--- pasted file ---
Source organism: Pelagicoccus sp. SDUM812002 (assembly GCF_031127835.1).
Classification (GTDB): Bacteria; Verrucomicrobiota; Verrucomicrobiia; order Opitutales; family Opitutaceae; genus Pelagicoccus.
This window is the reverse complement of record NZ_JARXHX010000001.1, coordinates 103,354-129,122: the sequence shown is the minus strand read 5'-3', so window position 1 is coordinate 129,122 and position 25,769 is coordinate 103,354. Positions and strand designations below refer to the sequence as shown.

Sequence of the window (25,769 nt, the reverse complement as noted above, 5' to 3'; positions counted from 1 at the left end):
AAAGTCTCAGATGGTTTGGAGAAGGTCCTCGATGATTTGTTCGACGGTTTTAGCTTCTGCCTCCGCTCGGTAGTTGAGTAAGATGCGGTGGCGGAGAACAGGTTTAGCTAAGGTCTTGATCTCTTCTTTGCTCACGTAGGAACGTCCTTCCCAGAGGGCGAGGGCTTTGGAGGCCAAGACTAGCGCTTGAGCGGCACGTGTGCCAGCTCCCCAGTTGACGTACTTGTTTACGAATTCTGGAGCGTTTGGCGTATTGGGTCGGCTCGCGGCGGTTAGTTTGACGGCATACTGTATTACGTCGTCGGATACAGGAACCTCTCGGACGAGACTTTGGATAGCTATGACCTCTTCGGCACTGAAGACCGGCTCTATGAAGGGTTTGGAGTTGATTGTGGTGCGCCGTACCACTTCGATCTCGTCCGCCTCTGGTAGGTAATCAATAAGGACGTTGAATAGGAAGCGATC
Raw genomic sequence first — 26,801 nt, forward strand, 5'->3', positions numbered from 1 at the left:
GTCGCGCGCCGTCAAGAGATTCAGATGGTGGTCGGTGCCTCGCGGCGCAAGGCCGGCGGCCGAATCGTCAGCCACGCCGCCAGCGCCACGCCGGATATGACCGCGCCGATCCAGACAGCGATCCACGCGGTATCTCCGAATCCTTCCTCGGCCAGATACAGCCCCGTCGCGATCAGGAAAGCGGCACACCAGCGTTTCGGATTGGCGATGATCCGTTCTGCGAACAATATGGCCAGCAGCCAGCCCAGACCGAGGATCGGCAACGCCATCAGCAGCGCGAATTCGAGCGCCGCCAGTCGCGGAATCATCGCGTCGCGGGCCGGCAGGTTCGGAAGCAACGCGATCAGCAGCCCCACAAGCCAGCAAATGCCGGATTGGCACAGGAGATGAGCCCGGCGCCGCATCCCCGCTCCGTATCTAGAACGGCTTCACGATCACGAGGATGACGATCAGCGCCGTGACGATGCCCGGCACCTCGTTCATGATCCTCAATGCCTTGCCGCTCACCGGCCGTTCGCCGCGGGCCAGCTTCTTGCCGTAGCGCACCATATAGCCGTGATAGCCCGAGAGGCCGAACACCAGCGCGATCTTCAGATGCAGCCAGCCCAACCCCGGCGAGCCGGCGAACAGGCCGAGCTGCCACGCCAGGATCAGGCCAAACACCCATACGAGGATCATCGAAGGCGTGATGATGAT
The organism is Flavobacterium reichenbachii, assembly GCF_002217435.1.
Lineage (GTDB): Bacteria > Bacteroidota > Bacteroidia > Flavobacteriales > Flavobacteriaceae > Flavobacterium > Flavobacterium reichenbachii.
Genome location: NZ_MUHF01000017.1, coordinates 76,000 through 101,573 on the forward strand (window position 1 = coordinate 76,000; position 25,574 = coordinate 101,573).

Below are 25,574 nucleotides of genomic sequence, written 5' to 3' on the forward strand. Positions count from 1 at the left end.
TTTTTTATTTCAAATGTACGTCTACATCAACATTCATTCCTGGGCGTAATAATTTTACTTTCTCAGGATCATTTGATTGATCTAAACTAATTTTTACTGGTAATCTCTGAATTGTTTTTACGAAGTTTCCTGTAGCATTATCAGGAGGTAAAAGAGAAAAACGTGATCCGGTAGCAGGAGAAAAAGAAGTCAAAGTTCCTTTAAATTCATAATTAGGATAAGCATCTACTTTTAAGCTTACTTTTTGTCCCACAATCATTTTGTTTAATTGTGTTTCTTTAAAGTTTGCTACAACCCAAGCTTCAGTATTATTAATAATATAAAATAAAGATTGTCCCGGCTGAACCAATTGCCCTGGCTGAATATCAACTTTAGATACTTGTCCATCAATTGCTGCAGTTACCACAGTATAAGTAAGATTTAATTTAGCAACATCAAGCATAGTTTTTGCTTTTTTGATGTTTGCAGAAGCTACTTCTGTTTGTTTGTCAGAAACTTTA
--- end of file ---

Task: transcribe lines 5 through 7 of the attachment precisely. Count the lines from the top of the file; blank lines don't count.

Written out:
AAAGTCTCAGATGGTTTGGAGAAGGTCCTCGATGATTTGTTCGACGGTTTTAGCTTCTGCCTCCGCTCGGTAGTTGAGTAAGATGCGGTGGCGGAGAACAGGTTTAGCTAAGGTCTTGATCTCTTCTTTGCTCACGTAGGAACGTCCTTCCCAGAGGGCGAGGGCTTTGGAGGCCAAGACTAGCGCTTGAGCGGCACGTGTGCCAGCTCCCCAGTTGACGTACTTGTTTACGAATTCTGGAGCGTTTGGCGTATTGGGTCGGCTCGCGGCGGTTAGTTTGACGGCATACTGTATTACGTCGTCGGATACAGGAACCTCTCGGACGAGACTTTGGATAGCTATGACCTCTTCGGCACTGAAGACCGGCTCTATGAAGGGTTTGGAGTTGATTGTGGTGCGCCGTACCACTTCGATCTCGTCCGCCTCTGGTAGGTAATCAATAAGGACGTTGAATAGGAAGCGATC
Raw genomic sequence first — 26,801 nt, forward strand, 5'->3', positions numbered from 1 at the left:
GTCGCGCGCCGTCAAGAGATTCAGATGGTGGTCGGTGCCTCGCGGCGCAAGGCCGGCGGCCGAATCGTCAGCCACGCCGCCAGCGCCACGCCGGATATGACCGCGCCGATCCAGACAGCGATCCACGCGGTATCTCCGAATCCTTCCTCGGCCAGATACAGCCCCGTCGCGATCAGGAAAGCGGCACACCAGCGTTTCGGATTGGCGATGATCCGTTCTGCGAACAATATGGCCAGCAGCCAGCCCAGACCGAGGATCGGCAACGCCATCAGCAGCGCGAATTCGAGCGCCGCCAGTCGCGGAATCATCGCGTCGCGGGCCGGCAGGTTCGGAAGCAACGCGATCAGCAGCCCCACAAGCCAGCAAATGCCGGATTGGCACAGGAGATGAGCCCGGCGCCGCATCCCCGCTCCGTATCTAGAACGGCTTCACGATCACGAGGATGACGATCAGCGCCGTGACGATGCCCGGCACCTCGTTCATGATCCTCAATGCCTTGCCGCTCACCGGCCGTTCGCCGCGGGCCAGCTTCTTGCCGTAGCGCACCATATAGCCGTGATAGCCCGAGAGGCCGAACACCAGCGCGATCTTCAGATGCAGCCAGCCCAACCCCGGCGAGCCGGCGAACAGGCCGAGCTGCCACGCCAGGATCAGGCCAAACACCCATACGAGGATCATCGAAGGCGTGATGATGAT